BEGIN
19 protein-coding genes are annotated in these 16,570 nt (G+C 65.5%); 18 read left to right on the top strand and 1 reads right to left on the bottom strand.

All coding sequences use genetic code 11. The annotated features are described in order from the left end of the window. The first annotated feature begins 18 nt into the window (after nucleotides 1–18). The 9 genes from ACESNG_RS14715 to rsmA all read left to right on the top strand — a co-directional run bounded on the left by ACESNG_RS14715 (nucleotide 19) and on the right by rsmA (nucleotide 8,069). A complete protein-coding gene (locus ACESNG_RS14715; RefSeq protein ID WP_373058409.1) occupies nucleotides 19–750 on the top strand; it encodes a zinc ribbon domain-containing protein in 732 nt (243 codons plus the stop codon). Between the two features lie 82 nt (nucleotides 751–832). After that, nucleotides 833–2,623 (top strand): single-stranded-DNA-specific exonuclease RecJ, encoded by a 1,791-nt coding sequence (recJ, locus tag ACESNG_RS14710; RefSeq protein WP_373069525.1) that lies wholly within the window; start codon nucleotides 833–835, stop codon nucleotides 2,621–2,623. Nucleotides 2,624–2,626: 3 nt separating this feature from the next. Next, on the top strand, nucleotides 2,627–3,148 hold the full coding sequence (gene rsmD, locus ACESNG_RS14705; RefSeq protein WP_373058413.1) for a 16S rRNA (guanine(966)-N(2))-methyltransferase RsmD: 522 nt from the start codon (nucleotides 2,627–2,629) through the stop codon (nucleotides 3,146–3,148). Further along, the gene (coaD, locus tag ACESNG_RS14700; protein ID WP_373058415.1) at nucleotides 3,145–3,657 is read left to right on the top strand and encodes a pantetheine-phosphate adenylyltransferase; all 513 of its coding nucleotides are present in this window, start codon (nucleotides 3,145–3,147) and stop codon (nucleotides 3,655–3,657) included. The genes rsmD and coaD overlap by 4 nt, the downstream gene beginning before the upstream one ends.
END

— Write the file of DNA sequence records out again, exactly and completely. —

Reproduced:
19 protein-coding genes are annotated in these 16,570 nt (G+C 65.5%); 18 read left to right on the top strand and 1 reads right to left on the bottom strand.

All coding sequences use genetic code 11. The annotated features are described in order from the left end of the window. The first annotated feature begins 18 nt into the window (after nucleotides 1–18). The 9 genes from ACESNG_RS14715 to rsmA all read left to right on the top strand — a co-directional run bounded on the left by ACESNG_RS14715 (nucleotide 19) and on the right by rsmA (nucleotide 8,069). A complete protein-coding gene (locus ACESNG_RS14715; RefSeq protein ID WP_373058409.1) occupies nucleotides 19–750 on the top strand; it encodes a zinc ribbon domain-containing protein in 732 nt (243 codons plus the stop codon). Between the two features lie 82 nt (nucleotides 751–832). After that, nucleotides 833–2,623 (top strand): single-stranded-DNA-specific exonuclease RecJ, encoded by a 1,791-nt coding sequence (recJ, locus tag ACESNG_RS14710; RefSeq protein WP_373069525.1) that lies wholly within the window; start codon nucleotides 833–835, stop codon nucleotides 2,621–2,623. Nucleotides 2,624–2,626: 3 nt separating this feature from the next. Next, on the top strand, nucleotides 2,627–3,148 hold the full coding sequence (gene rsmD, locus ACESNG_RS14705; RefSeq protein WP_373058413.1) for a 16S rRNA (guanine(966)-N(2))-methyltransferase RsmD: 522 nt from the start codon (nucleotides 2,627–2,629) through the stop codon (nucleotides 3,146–3,148). Further along, the gene (coaD, locus tag ACESNG_RS14700; protein ID WP_373058415.1) at nucleotides 3,145–3,657 is read left to right on the top strand and encodes a pantetheine-phosphate adenylyltransferase; all 513 of its coding nucleotides are present in this window, start codon (nucleotides 3,145–3,147) and stop codon (nucleotides 3,655–3,657) included. The genes rsmD and coaD overlap by 4 nt, the downstream gene beginning before the upstream one ends.